The main concern of the article is to determine if Muslim women do actually need saving. The focus is on the mandatory wearing of the veil, or burqa. The author discusses many groups that maintain that the Muslim women do need saving from the oppression that binds them to wear the burqa. The author also maintains that anthropologists, among others, should not be overly culturally relativistic but that they should recognize and respect cultural differences. Do those same petitioners that try and save the Muslim women also try and save the African women from genital mutilation or the Indian women from dowry deaths? No, they do not because they have been taught not to judge cultures based upon their own.
The Disproportionate Coverage of Israeli And Palestinian Killings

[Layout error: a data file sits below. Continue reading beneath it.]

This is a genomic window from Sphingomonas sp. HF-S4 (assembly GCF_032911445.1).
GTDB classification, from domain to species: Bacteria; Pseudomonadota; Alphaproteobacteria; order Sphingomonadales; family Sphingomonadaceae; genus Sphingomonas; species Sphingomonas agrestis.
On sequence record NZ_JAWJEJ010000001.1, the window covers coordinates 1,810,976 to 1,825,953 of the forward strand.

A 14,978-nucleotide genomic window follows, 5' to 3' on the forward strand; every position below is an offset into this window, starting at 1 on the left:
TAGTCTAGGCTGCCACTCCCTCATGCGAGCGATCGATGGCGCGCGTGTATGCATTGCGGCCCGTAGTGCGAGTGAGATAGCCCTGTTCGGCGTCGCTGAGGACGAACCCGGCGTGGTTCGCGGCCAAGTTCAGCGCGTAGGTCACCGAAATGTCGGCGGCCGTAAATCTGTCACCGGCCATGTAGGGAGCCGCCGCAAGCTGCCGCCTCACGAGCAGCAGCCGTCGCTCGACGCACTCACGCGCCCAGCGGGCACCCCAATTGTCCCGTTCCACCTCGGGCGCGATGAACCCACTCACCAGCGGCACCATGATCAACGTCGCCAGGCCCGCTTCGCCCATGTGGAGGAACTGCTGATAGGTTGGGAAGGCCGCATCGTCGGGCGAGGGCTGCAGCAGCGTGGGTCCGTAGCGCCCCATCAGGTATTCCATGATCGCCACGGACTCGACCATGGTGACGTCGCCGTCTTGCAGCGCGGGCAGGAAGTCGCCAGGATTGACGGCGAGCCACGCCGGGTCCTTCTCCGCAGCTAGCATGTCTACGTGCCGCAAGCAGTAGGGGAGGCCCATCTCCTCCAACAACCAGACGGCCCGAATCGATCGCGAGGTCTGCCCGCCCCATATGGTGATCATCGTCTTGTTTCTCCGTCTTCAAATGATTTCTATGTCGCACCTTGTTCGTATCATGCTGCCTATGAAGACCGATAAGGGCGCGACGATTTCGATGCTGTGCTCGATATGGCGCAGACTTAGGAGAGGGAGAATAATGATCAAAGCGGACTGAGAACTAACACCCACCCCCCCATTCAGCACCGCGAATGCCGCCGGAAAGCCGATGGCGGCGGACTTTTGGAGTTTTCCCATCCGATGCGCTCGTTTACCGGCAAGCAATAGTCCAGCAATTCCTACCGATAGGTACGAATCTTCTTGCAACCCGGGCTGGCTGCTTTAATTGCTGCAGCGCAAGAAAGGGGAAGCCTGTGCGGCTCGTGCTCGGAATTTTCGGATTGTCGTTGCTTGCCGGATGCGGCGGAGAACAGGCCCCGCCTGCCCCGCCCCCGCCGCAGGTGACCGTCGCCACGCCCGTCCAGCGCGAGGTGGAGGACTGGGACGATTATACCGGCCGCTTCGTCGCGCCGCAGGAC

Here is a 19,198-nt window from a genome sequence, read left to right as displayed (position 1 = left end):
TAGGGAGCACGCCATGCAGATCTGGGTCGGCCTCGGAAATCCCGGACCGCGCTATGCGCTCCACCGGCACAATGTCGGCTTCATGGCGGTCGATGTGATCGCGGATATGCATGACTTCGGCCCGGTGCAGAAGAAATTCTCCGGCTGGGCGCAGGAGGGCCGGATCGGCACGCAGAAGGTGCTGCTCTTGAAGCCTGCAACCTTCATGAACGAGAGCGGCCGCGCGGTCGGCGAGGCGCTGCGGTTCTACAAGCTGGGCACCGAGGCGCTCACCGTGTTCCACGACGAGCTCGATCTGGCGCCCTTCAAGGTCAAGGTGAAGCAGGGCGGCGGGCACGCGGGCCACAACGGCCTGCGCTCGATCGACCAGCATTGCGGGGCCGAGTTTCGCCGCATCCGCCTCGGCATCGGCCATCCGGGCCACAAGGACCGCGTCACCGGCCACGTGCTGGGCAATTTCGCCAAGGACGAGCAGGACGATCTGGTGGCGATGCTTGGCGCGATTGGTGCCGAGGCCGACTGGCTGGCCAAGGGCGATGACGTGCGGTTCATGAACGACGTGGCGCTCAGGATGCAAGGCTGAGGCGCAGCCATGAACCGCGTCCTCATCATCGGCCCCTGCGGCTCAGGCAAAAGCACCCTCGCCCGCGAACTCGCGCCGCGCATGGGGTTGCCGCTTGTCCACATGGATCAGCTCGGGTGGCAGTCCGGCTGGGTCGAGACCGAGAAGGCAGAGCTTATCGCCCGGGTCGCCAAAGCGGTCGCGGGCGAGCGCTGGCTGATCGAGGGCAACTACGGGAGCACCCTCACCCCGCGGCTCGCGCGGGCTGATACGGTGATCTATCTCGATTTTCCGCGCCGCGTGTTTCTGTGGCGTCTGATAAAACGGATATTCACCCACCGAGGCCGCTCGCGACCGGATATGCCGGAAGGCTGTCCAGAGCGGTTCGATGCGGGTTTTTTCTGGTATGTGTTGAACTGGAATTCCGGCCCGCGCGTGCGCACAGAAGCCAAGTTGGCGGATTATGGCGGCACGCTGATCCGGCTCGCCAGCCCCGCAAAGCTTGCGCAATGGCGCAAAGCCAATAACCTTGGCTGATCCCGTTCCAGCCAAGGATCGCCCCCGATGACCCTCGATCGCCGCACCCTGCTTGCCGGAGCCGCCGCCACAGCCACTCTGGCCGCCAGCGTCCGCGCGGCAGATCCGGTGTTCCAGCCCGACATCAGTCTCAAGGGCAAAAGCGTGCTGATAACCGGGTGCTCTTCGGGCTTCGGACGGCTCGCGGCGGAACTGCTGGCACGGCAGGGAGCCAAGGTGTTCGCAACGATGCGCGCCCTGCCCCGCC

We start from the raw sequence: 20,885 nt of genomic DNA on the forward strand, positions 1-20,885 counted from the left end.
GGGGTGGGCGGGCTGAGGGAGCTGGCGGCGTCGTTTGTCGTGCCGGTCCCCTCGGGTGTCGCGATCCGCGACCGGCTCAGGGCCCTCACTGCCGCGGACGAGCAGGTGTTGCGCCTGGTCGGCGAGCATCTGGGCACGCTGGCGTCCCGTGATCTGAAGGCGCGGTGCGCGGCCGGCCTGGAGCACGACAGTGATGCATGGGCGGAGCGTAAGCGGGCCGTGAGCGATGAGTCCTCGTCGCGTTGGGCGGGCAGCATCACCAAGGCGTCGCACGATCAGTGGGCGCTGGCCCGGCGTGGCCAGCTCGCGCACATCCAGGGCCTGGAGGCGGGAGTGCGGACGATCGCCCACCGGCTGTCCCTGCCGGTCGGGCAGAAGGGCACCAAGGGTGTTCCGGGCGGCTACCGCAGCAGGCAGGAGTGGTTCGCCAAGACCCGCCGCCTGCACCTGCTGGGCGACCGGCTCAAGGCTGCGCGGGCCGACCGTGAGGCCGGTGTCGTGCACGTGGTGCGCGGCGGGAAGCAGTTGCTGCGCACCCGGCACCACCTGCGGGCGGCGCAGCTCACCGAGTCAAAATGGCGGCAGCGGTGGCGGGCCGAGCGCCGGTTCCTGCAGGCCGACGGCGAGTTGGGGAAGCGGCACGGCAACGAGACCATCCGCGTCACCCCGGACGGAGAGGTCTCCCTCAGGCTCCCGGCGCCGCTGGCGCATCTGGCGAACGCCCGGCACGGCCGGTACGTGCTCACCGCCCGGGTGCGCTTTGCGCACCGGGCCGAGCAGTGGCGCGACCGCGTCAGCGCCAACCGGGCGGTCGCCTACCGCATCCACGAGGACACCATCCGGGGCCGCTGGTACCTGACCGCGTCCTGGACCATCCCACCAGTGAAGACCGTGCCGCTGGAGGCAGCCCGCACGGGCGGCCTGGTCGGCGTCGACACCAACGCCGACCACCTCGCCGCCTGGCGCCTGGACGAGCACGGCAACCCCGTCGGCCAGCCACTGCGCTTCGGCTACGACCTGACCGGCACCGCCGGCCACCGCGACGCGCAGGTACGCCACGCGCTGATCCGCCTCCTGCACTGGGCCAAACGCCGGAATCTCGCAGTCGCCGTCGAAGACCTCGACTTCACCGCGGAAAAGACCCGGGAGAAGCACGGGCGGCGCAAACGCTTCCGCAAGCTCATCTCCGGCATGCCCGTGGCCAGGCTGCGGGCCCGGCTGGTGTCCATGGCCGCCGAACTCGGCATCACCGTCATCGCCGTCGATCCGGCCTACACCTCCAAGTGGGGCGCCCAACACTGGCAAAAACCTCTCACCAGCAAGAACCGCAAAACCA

By Media Lens
July 03, 2014 “ICH” – “Media Lens” -?Israeli deaths matter much more than Palestinian deaths. This has long been?a distinguishing feature?of Western news media reporting on the Middle East. The recent blanket coverage afforded to the brutal killing of three Israeli teenagers highlights this immutable fact.
Channel 4’s Alex Thomson?offered?a rare glimmer of dissent:
‘Curious to watch UK media living down to the Palestinian claim that 1 Israeli life is worth 1000 Palestinian lives.’
Major broadcasters, such as BBC News, devoted headlines and extended reports to the deaths, and included heart-rending interviews with grieving relatives in Israel. The Guardian ran?live coverageof the funerals for more than nine hours. But when has this ever happened for Palestinian victims of Israeli terror? Continue reading “Some Deaths Really Matter?”
POETIC VOICES of the MUSLIM WORLD
I am a Muslim:
The rose is my qibla.
The stream my prayer-rug,
the sunlight my clay tablet.
My mosque the meadow.
I rinse my arms for prayers
along with the thrum and
pulse of windows.
Through my prayers streams
the moon, the refracted
light of the sun.
SOHRAB SEPEHRI (1928-1980, IRAN), FROM WATER?S FOOTFALLTRANSLATED FROM THE FARSI BY KAZIM ALI WITH MOHAMMED JAFAR MAHALLATI